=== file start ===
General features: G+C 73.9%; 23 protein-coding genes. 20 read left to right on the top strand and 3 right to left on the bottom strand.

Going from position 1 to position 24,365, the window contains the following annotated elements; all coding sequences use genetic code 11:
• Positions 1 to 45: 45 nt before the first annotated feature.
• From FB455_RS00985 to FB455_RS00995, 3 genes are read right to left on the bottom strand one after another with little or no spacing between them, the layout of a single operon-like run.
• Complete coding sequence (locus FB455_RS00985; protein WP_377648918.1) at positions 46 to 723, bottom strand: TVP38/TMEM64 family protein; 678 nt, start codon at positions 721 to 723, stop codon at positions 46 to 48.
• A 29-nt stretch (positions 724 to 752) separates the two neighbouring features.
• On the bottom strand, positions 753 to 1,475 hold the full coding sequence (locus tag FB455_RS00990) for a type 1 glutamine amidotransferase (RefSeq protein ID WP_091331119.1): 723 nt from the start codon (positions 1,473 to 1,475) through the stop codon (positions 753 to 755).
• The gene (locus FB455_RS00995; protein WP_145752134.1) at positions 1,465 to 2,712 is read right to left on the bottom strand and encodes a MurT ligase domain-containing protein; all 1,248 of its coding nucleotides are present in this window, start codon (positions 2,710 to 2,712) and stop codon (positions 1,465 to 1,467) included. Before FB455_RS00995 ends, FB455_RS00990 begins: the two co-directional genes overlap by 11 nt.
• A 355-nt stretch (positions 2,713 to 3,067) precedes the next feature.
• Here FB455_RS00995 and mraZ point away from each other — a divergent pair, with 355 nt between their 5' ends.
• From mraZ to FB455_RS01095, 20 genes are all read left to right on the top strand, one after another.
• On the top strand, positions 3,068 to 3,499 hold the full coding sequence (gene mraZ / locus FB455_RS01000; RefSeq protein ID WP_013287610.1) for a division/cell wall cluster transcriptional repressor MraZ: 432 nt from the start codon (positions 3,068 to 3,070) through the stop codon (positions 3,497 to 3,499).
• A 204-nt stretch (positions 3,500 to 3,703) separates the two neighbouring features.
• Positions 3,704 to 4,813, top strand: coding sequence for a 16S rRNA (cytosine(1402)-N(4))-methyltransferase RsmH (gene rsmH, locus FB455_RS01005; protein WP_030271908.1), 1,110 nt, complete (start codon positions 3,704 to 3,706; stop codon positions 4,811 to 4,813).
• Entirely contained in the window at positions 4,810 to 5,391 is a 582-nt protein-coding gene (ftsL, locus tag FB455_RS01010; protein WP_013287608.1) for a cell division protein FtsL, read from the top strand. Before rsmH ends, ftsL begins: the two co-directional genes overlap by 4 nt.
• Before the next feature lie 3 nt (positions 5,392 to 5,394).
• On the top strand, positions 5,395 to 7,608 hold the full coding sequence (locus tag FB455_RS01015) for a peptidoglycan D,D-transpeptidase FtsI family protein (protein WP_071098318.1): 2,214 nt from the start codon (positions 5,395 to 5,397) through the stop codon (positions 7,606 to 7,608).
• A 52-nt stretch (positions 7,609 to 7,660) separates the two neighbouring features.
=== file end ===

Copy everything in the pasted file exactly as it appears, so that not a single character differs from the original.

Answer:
General features: G+C 73.9%; 23 protein-coding genes. 20 read left to right on the top strand and 3 right to left on the bottom strand.

Going from position 1 to position 24,365, the window contains the following annotated elements; all coding sequences use genetic code 11:
• Positions 1 to 45: 45 nt before the first annotated feature.
• From FB455_RS00985 to FB455_RS00995, 3 genes are read right to left on the bottom strand one after another with little or no spacing between them, the layout of a single operon-like run.
• Complete coding sequence (locus FB455_RS00985; protein WP_377648918.1) at positions 46 to 723, bottom strand: TVP38/TMEM64 family protein; 678 nt, start codon at positions 721 to 723, stop codon at positions 46 to 48.
• A 29-nt stretch (positions 724 to 752) separates the two neighbouring features.
• On the bottom strand, positions 753 to 1,475 hold the full coding sequence (locus tag FB455_RS00990) for a type 1 glutamine amidotransferase (RefSeq protein ID WP_091331119.1): 723 nt from the start codon (positions 1,473 to 1,475) through the stop codon (positions 753 to 755).
• The gene (locus FB455_RS00995; protein WP_145752134.1) at positions 1,465 to 2,712 is read right to left on the bottom strand and encodes a MurT ligase domain-containing protein; all 1,248 of its coding nucleotides are present in this window, start codon (positions 2,710 to 2,712) and stop codon (positions 1,465 to 1,467) included. Before FB455_RS00995 ends, FB455_RS00990 begins: the two co-directional genes overlap by 11 nt.
• A 355-nt stretch (positions 2,713 to 3,067) precedes the next feature.
• Here FB455_RS00995 and mraZ point away from each other — a divergent pair, with 355 nt between their 5' ends.
• From mraZ to FB455_RS01095, 20 genes are all read left to right on the top strand, one after another.
• On the top strand, positions 3,068 to 3,499 hold the full coding sequence (gene mraZ / locus FB455_RS01000; RefSeq protein ID WP_013287610.1) for a division/cell wall cluster transcriptional repressor MraZ: 432 nt from the start codon (positions 3,068 to 3,070) through the stop codon (positions 3,497 to 3,499).
• A 204-nt stretch (positions 3,500 to 3,703) separates the two neighbouring features.
• Positions 3,704 to 4,813, top strand: coding sequence for a 16S rRNA (cytosine(1402)-N(4))-methyltransferase RsmH (gene rsmH, locus FB455_RS01005; protein WP_030271908.1), 1,110 nt, complete (start codon positions 3,704 to 3,706; stop codon positions 4,811 to 4,813).
• Entirely contained in the window at positions 4,810 to 5,391 is a 582-nt protein-coding gene (ftsL, locus tag FB455_RS01010; protein WP_013287608.1) for a cell division protein FtsL, read from the top strand. Before rsmH ends, ftsL begins: the two co-directional genes overlap by 4 nt.
• Before the next feature lie 3 nt (positions 5,392 to 5,394).
• On the top strand, positions 5,395 to 7,608 hold the full coding sequence (locus tag FB455_RS01015) for a peptidoglycan D,D-transpeptidase FtsI family protein (protein WP_071098318.1): 2,214 nt from the start codon (positions 5,395 to 5,397) through the stop codon (positions 7,606 to 7,608).
• A 52-nt stretch (positions 7,609 to 7,660) separates the two neighbouring features.